Recent reports of a high prevalence of vitamin D deficiency may be linked to the hike in diabetes rates if researchers at the German Diabetes Center and the University of Ulm are correct in their estimations.
In a review, a team of scientists found that individuals with adequate vitamin D levels were significantly less likely to develop type 2 diabetes. The researchers noted that this may be due to the nutrient’s anti-inflammatory effects.
“If follow-up studies confirm our results, a targeted improvement in the supply of vitamin D to the general public could at the same time reduce the risk of developing diabetes,” said researcher Barbara Thorand, Ph.D.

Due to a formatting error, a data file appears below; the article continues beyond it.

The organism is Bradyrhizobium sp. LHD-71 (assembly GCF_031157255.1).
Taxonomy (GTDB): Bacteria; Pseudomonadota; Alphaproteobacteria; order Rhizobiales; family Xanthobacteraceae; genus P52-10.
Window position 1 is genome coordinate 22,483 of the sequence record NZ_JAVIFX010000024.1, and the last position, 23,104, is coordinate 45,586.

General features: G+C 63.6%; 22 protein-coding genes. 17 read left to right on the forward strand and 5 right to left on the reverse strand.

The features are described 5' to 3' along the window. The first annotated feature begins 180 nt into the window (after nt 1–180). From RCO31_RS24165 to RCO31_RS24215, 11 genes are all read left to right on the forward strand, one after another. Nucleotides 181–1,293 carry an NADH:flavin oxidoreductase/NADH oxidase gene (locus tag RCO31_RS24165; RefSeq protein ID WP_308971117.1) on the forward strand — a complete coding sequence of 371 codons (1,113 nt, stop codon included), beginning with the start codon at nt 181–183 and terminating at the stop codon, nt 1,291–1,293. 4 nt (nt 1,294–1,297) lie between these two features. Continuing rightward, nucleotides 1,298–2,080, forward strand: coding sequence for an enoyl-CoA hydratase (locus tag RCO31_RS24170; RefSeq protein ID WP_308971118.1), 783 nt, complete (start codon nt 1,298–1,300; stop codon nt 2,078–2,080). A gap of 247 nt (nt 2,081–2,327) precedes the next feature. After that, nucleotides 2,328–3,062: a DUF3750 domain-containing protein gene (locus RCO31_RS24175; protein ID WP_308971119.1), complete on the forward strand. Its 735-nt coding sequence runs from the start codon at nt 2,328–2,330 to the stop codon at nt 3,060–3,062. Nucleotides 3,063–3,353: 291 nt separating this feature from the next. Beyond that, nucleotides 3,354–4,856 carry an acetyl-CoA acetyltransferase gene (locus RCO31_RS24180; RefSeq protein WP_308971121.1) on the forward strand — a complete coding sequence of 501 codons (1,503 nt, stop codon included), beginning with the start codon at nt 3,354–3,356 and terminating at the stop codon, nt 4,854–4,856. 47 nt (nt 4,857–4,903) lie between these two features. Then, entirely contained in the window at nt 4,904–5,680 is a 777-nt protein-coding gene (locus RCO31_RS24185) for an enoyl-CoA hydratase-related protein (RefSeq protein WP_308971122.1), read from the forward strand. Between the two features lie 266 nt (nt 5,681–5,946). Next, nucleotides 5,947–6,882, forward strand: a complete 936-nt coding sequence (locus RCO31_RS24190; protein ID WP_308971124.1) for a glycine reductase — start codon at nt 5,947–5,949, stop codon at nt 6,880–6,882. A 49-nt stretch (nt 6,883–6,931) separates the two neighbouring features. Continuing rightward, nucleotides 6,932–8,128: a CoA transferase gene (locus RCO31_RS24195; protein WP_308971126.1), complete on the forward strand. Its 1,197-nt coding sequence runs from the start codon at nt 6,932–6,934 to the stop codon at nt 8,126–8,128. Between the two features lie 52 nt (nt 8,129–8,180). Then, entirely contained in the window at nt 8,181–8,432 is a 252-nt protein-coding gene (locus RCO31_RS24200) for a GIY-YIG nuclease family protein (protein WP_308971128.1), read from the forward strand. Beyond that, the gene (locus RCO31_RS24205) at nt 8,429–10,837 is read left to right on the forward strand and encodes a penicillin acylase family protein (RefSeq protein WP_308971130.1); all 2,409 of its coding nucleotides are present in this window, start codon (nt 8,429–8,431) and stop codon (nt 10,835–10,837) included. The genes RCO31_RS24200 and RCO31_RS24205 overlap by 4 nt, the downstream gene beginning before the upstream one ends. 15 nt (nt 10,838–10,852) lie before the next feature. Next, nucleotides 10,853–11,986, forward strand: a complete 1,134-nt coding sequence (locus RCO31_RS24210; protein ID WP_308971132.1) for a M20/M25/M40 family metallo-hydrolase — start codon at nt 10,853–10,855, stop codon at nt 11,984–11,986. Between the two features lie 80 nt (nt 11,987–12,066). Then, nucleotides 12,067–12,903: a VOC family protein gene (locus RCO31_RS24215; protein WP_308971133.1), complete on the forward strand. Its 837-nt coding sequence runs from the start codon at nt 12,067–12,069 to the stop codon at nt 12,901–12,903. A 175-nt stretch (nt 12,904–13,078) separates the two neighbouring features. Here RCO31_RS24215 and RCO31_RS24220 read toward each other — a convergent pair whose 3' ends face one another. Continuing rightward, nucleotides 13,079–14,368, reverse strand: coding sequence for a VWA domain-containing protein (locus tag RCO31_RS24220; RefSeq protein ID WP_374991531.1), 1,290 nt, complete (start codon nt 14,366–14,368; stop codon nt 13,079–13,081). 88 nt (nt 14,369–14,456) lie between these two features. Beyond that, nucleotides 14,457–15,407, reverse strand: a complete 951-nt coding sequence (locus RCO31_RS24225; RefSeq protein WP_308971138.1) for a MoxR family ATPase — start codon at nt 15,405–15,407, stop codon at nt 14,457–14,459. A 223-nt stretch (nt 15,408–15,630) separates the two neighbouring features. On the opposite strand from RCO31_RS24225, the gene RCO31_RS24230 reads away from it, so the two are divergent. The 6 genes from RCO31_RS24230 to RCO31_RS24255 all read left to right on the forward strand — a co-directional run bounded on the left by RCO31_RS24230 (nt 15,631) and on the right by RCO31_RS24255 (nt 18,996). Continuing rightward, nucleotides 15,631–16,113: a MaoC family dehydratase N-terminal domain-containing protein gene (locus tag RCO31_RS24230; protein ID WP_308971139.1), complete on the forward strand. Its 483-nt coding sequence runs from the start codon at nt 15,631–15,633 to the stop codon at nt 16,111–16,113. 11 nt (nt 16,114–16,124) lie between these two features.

The body is able to synthesize vitamin D in the liver and kidneys, as well as the skin when exposed to sunlight, the study authors noted. Additionally, people can increase their intake of the vitamin by eating fatty fish, eggs, liver and full-fat dairy products. An array of natural nutritional supplements also contain vitamin D.
Results of this study suggest that increasing one’s intake of vitamin D may be one healthy lifestyle change that may prevent type 2 diabetes, along with consuming a balanced diet and getting at least 30 minutes of exercise each day.